Then Nontawat Numbenchapol, director of Fah Tam Pandin Soong (Boundary), attempts something ambitious and difficult: he shifts the narrative to the Thai-Cambodian conflict regarding the disputed territory around Preah Vihear Temple and tries to mirror this external quarrel with our internal one.
The movie spends time listening to villagers and soldiers, both Thai and Cambodian, disgruntled and resigned, and shows battle footage of RPG-wielding Thai troops as well as scenes shot on Preah Vihear itself.
It's the first film to show the place whose ancient majesty has been overshadowed by its status as a contested object; despite some shortcomings, Boundary is a timely movie given the World Court's hearing on the issue in April and the release of Thai activist Ratree Pipattanapaiboon from a Cambodian jail last week. Thai viewers will have to wait a little though. Boundary will premier next week in the Forum section of the Berlin International Film Festival, the year's first major cine-fest known for its attention to politically-conscious titles (two years ago, the festival showed The Terrorist, a documentary that discussed the crackdown on the red shirts, largely unseen in Thailand).
"It started off when I met the soldier and I followed him home to Si Sa Ket, because I wanted to hear more about the political unrest from someone who was actually there," says Nontawat, 29, a maker of short films making his feature-length debut with this documentary. "When I was there, the Preah Vihear conflict erupted, so I started following the events along the Thai-Cambodian border. The connection that I see between the yellow-red clash and the Thai-Cambodia dispute is that each side lays claim to what they think is fact, and only their fact is fact and the rest is not.
"In Bangkok, people blame the red shirts for the problem. In the provinces, the red-leaning villagers blame city people for the problem. Then I cross into Cambodia, and some Cambodians just blame all Thai people for another problem. It goes and on and on."
Boundary has been made with the support of Asian Cinema Fund in Busan, and the Berlin debut is prestigious for a small film that tackles a specific regional and socio-political issue.
Nontawat made several trips to the border village in Si Sa Ket, spending weeks filming the villagers, the Songkran festival, the (military) drafting day, and had Border Patrol Police show him the damage from the shelling in 2010. By trying to address large and complex issues, the film sometimes feels scatter-shot, and yet it has the virtue of patience and ground-level contact. Its focus on the people in the eye of the storm _ soldiers and villagers near the border _ is an attempt at individualising and giving a face to what has occurred mostly as headlines and televised rhetoric.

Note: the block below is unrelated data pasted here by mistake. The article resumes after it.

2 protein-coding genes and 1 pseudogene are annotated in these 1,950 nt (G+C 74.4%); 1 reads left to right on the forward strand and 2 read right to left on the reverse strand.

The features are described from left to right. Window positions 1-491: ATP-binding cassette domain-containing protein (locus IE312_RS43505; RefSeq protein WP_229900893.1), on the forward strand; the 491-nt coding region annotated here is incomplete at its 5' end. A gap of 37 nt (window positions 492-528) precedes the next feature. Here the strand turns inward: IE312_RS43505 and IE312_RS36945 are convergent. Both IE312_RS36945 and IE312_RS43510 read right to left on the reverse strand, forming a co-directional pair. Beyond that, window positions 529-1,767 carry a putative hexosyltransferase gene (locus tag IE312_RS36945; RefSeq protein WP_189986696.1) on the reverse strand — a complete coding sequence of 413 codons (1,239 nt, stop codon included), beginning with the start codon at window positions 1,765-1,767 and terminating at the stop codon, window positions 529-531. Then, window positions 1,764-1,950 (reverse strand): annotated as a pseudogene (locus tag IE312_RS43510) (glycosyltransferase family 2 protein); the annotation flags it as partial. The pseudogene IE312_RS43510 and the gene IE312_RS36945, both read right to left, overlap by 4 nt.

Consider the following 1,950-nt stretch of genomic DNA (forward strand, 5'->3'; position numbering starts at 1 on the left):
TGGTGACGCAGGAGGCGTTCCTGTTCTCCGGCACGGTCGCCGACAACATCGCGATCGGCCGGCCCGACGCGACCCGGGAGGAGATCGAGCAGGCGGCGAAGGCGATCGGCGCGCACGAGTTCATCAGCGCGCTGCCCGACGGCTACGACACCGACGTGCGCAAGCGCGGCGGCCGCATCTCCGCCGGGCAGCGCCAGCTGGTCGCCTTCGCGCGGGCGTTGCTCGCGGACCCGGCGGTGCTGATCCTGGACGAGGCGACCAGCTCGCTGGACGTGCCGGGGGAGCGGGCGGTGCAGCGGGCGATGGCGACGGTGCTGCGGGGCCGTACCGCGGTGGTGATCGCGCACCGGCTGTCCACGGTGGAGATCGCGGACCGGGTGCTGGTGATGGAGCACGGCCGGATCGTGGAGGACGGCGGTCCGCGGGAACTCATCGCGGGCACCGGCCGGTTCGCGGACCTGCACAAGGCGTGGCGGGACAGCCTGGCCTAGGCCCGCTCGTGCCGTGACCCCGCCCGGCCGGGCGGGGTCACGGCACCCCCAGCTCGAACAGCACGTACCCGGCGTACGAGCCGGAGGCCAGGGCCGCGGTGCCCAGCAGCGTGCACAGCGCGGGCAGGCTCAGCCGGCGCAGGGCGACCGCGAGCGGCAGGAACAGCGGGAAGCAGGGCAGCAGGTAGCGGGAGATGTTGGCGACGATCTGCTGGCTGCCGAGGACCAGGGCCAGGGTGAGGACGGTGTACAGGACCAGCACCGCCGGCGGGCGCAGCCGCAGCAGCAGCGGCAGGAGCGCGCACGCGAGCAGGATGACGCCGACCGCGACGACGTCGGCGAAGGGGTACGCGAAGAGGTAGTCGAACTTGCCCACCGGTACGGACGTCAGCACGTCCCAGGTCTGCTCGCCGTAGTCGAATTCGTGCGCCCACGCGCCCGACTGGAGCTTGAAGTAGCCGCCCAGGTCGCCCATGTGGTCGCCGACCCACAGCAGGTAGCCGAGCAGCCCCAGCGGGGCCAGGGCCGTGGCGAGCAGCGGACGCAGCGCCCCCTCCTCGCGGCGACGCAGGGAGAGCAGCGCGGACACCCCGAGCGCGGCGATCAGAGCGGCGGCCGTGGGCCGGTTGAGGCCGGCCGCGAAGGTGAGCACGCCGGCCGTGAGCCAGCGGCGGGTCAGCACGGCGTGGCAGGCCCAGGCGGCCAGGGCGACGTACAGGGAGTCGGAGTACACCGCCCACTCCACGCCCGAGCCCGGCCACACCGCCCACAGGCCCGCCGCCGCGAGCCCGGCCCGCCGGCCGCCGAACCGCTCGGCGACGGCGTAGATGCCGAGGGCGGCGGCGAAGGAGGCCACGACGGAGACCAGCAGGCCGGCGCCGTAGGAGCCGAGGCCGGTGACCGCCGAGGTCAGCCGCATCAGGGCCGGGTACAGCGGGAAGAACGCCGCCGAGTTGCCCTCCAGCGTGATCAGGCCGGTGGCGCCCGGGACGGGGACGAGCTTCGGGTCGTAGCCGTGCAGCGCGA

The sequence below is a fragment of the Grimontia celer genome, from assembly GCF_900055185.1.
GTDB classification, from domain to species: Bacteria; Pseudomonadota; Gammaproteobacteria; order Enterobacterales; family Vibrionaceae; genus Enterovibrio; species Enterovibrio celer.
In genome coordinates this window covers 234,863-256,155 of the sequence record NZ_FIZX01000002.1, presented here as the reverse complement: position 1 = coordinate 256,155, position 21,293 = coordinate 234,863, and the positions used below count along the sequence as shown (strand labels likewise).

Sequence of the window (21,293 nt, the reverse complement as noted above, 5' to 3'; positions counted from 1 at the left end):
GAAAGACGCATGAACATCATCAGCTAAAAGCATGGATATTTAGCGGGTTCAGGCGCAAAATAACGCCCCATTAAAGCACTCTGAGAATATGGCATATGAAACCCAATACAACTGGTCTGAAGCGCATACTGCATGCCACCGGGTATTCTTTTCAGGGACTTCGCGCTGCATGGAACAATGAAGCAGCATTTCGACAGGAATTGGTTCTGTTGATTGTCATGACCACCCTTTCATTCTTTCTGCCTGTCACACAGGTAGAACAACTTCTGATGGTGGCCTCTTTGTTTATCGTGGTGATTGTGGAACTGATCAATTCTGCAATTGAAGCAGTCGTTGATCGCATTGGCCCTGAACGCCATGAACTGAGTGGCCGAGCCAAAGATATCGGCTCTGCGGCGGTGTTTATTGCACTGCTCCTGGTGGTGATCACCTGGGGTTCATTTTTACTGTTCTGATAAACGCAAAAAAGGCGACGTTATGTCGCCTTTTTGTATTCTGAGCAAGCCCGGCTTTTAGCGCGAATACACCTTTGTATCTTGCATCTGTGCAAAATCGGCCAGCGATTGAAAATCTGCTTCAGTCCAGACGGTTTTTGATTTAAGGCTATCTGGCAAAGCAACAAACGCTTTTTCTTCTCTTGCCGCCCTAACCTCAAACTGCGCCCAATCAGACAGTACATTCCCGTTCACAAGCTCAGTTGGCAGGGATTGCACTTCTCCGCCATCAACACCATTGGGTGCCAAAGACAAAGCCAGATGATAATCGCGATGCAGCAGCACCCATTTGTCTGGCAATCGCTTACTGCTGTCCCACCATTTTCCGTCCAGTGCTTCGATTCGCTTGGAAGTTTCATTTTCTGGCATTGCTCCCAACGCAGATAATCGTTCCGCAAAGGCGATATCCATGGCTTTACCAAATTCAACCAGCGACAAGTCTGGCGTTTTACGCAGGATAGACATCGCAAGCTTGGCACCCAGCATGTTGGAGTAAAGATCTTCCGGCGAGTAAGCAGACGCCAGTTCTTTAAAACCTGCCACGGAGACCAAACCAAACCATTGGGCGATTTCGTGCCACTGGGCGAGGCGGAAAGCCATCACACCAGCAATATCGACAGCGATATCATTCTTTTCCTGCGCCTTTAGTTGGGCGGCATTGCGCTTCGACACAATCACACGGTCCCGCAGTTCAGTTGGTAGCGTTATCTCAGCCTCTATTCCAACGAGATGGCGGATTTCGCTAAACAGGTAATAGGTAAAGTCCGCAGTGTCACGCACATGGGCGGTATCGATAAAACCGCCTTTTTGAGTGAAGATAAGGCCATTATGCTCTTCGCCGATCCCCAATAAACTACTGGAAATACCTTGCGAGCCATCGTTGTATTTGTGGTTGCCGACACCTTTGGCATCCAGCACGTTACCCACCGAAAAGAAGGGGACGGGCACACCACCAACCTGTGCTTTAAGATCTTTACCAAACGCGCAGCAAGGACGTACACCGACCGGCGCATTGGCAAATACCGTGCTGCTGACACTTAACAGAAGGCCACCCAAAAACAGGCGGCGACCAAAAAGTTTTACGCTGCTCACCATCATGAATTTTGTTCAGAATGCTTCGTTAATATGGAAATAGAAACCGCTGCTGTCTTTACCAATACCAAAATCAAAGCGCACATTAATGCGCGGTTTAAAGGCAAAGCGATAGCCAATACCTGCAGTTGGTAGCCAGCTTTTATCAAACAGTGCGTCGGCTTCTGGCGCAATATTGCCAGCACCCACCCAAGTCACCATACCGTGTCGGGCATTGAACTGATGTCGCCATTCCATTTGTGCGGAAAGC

In one scene, senior Thai villagers discuss the thorny issue of border posts and whether they have been ''moved''; in the following scene, a Cambodian soldier stationed near Preah Vihear argues the same subject with heated emotion and accusatory tone. If nothing else, these are the voices hardly heard on prime-time news.
''I filmed on the Thai side first, then I felt the movie wouldn't be complete without the Cambodian angle,'' says Nontawat. ''So I crossed over, sometimes filming secretly. But the hardest part was to film at Preah Vihear Temple _ tourists can go there, but a Thai person showing up with a video camera is certainly a no-no. But I had friends in Cambodia, and we managed to pull it off.''
It's worth it, for the Preah Vihear shown here counters the image it has acquired from newspapers and television reports.
''The temple is perched on a high plateau. The builders obviously meant to make it into a castle of heaven looking down on Earth. It's beautiful, and it's only too bad that we now can only think about it in a not very positive way.''
About the author
- Writer: Kong Rithdee